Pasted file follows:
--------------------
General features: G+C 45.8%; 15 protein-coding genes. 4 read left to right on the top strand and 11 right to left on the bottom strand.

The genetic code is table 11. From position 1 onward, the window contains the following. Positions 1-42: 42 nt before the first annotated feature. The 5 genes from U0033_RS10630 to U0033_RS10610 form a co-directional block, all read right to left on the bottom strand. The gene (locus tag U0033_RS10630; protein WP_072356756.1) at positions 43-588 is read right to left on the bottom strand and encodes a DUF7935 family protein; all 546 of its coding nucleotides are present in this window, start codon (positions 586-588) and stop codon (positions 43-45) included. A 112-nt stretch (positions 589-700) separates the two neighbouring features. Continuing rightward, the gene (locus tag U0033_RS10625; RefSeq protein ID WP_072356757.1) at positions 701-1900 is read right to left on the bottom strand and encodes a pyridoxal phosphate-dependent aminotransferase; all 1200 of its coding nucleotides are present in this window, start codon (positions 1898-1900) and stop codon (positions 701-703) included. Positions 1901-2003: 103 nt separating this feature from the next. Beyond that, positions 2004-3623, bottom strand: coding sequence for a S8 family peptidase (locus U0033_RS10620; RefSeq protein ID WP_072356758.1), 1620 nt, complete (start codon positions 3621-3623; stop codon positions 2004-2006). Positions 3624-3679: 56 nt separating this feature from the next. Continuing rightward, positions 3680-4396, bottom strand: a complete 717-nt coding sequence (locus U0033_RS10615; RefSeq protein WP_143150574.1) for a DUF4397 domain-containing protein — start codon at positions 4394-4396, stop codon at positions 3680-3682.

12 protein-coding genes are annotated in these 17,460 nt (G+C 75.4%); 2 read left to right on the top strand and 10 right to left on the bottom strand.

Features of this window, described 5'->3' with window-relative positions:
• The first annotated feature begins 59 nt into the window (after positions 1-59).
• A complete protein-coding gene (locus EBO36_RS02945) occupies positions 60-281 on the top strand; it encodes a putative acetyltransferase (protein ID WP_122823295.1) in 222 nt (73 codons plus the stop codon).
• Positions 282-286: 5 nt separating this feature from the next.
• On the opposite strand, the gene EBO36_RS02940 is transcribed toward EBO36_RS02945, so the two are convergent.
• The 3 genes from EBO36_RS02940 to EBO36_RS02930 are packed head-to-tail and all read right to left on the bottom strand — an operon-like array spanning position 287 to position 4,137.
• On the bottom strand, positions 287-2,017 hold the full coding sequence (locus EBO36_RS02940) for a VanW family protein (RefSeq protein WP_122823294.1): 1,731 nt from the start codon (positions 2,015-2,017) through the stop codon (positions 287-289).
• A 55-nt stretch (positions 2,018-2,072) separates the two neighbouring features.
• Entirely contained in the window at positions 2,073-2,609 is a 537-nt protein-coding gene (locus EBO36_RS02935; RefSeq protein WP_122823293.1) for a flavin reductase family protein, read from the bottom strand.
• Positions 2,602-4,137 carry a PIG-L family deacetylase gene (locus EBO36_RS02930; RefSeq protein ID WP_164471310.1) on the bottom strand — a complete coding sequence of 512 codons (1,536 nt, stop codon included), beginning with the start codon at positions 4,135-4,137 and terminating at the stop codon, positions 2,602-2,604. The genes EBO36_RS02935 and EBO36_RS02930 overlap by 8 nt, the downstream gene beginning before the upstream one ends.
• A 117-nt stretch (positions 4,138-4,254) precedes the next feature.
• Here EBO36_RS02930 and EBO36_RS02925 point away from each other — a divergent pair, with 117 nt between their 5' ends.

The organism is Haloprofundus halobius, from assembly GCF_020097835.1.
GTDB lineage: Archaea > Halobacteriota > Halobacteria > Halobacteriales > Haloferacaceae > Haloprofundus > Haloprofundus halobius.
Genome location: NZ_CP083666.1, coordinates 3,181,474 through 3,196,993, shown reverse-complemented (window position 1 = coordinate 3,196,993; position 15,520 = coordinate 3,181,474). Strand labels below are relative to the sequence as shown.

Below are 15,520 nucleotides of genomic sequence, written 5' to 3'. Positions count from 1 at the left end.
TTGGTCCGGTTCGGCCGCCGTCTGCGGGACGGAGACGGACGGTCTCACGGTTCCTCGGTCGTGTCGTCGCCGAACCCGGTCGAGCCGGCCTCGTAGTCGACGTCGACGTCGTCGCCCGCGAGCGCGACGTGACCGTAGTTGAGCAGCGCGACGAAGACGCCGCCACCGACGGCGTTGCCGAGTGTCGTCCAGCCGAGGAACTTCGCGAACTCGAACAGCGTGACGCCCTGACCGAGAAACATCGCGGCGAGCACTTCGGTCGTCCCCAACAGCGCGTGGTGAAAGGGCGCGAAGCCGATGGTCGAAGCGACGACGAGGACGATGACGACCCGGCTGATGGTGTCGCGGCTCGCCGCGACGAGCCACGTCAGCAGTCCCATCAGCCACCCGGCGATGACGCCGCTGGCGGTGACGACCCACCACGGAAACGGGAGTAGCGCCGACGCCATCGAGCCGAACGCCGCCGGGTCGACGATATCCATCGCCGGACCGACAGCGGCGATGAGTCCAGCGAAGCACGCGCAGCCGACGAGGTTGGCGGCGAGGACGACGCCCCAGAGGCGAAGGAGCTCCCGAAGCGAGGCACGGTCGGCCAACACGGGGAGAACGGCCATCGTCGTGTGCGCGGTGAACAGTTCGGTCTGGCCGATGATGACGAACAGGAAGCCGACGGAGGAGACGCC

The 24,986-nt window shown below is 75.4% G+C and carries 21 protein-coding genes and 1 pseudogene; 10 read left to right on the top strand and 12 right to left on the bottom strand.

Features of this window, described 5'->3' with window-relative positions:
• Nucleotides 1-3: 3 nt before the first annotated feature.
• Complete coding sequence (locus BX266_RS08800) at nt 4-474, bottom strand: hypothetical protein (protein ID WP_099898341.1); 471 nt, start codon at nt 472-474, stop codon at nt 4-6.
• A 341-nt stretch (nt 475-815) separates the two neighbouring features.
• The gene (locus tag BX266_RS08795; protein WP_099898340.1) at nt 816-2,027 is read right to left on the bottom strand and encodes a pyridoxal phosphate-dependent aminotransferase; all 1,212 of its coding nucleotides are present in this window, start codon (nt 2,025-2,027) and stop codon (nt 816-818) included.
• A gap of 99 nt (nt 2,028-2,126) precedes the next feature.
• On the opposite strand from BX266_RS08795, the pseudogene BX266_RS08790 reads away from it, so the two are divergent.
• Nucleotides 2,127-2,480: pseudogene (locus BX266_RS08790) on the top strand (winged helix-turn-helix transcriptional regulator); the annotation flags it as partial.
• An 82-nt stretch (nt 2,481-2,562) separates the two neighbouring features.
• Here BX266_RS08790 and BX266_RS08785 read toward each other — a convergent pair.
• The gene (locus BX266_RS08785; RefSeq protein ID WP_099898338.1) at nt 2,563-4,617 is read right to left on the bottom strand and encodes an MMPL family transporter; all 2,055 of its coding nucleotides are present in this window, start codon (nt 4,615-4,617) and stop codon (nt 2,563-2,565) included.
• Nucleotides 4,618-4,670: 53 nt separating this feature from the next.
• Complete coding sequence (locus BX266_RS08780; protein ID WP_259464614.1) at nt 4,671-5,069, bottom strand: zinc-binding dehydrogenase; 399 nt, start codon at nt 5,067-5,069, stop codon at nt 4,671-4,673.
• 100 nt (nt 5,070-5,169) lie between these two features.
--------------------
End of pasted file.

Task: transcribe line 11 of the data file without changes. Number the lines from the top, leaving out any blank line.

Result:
• A 55-nt stretch (positions 2,018-2,072) separates the two neighbouring features.